New Delhi: In the 21st century, we are getting so dependent on our smartphones that we often joke about being addicted. However, what many people still fail to realise is that smartphone addiction is actually a very real problem affecting thousands across the world.
According to a report, nearly 33 percent of people, especially the younger generation that has grown up in a digital world, care more for their smartphones over engaging with individuals they love and India tops the list with 47 percent.
The study by telecommunications company Motorola, which is developed in partnership with Nancy Etcoff — an expert in 'Mind-Brain Behaviour and the Science of Happiness', from Harvard University, said, "We, as a generation, are losing control of our lives."
"Over half of the respondents (53 percent) described their smartphones as their best friend and companion. India tops the chart with 65 percent," the study, issued by the independent research company Ipsos, noted.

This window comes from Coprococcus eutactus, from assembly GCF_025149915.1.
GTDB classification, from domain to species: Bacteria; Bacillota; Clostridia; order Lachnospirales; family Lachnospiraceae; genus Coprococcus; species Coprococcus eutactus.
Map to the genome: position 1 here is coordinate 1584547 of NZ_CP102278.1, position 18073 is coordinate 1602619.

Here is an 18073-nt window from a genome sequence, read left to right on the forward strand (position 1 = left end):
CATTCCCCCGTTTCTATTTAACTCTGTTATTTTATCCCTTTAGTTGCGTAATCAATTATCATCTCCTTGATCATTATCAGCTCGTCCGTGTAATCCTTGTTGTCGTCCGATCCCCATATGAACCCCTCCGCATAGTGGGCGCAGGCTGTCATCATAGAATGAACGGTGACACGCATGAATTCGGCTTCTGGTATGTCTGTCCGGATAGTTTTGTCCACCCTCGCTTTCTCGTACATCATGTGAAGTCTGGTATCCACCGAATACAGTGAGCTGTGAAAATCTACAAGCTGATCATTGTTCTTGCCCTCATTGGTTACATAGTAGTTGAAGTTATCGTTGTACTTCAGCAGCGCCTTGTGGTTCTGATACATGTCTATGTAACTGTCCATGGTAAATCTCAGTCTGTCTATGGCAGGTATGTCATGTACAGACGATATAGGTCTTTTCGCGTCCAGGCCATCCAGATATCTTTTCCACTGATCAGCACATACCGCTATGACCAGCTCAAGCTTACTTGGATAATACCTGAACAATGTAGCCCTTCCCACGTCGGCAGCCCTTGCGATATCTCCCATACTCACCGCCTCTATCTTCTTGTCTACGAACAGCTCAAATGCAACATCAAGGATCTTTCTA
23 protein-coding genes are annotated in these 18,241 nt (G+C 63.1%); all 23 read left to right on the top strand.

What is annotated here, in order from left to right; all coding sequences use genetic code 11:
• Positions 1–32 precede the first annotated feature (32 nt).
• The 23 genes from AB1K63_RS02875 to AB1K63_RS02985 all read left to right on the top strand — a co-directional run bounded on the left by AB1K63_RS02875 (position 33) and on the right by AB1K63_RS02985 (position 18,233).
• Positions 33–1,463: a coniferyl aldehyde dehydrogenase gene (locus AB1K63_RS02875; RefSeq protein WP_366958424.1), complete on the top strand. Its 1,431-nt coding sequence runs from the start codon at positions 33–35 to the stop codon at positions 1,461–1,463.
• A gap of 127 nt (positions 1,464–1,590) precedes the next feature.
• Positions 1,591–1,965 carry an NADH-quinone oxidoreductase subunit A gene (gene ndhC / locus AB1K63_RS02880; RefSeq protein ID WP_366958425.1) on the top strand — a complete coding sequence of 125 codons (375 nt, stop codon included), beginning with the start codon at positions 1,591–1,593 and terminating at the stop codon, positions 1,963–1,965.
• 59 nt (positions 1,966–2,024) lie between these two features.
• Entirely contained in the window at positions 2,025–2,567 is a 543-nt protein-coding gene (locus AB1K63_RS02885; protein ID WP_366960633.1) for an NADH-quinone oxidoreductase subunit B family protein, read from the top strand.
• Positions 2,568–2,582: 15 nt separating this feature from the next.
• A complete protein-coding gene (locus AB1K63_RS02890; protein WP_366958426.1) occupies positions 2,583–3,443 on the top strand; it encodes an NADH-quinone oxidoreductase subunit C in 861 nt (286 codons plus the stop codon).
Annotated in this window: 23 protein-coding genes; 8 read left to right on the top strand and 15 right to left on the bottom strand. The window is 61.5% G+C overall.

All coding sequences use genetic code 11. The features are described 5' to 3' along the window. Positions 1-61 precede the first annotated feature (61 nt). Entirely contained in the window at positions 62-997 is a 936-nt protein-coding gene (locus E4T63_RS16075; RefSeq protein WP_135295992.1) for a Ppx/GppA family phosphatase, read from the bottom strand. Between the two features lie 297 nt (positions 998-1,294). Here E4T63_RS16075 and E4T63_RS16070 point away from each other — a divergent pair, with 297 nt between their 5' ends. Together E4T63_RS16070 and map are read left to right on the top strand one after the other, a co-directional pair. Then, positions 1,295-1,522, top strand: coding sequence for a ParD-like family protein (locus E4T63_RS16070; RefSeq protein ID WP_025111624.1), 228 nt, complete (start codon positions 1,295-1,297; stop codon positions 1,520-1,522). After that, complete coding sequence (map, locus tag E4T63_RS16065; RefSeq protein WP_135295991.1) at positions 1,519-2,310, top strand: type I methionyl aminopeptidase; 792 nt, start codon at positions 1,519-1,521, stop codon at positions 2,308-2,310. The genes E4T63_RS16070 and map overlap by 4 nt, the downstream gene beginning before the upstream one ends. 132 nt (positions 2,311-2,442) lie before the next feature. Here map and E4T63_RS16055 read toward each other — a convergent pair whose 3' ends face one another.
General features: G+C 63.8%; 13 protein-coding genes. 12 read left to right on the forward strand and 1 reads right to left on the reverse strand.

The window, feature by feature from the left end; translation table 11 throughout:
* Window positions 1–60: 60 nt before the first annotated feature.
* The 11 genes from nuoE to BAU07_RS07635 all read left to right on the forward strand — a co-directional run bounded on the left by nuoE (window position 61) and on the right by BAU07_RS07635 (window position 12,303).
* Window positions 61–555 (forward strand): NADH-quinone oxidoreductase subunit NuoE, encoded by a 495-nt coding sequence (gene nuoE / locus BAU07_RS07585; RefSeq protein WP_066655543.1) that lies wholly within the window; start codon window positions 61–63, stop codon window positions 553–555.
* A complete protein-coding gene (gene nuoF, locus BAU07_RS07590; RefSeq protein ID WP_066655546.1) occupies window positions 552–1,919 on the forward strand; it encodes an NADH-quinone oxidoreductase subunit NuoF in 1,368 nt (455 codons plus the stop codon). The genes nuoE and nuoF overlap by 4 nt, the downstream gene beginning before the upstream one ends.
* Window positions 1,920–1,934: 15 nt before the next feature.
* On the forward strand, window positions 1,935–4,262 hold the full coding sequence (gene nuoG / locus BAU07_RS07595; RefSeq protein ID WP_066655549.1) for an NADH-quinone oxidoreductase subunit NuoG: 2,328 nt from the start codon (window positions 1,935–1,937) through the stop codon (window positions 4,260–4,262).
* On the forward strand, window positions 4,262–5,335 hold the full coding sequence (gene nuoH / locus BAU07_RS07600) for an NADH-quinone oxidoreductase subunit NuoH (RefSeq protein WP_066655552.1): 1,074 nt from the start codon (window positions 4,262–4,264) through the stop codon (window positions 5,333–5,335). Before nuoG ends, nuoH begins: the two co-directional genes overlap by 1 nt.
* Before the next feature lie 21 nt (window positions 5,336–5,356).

India again topped the list with 64 percent when it came to people wanting help with phone-life balance.
The global numbers stand at 61 percent where individuals said they wanted to get the most out of their lives when they were not using their phones.
Motorola defines phone-life balance as the desire to have a technology to support lives without becoming the centre of it.
The study pinpointed key problematic smartphone behaviours that impacted people's relationships with others and themselves.
"Approximately 50 percent people agreed that they check their phone more often than they would like and nearly 44 percent felt compelled to perpetually check their phones. India figures at the top with 65percentt and 57 percent respectively," the study found.
Almost 35 percent of the respondents agreed that they are spending too much time using their phones with 44 percent of them belonging to Gen Z — people who were born from the mid 1990s to the early 2000s. India figures at the top with 48 percent and 55 percent respectively.
Further to this, 53 percent Indians said that they would be happier if they spent less time on their smartphones. Nearly, 65 percent people panic when they think they have lost their smartphone.
"India stands at the top in emotional overdependence of phone with 77 percent of respondents admitting that they panic when they lose their phone," the study said.
Even while not using their smartphones, 46 percent Indians were thinking about using it the next time that they get a chance to check their devices.
(With IANS inputs)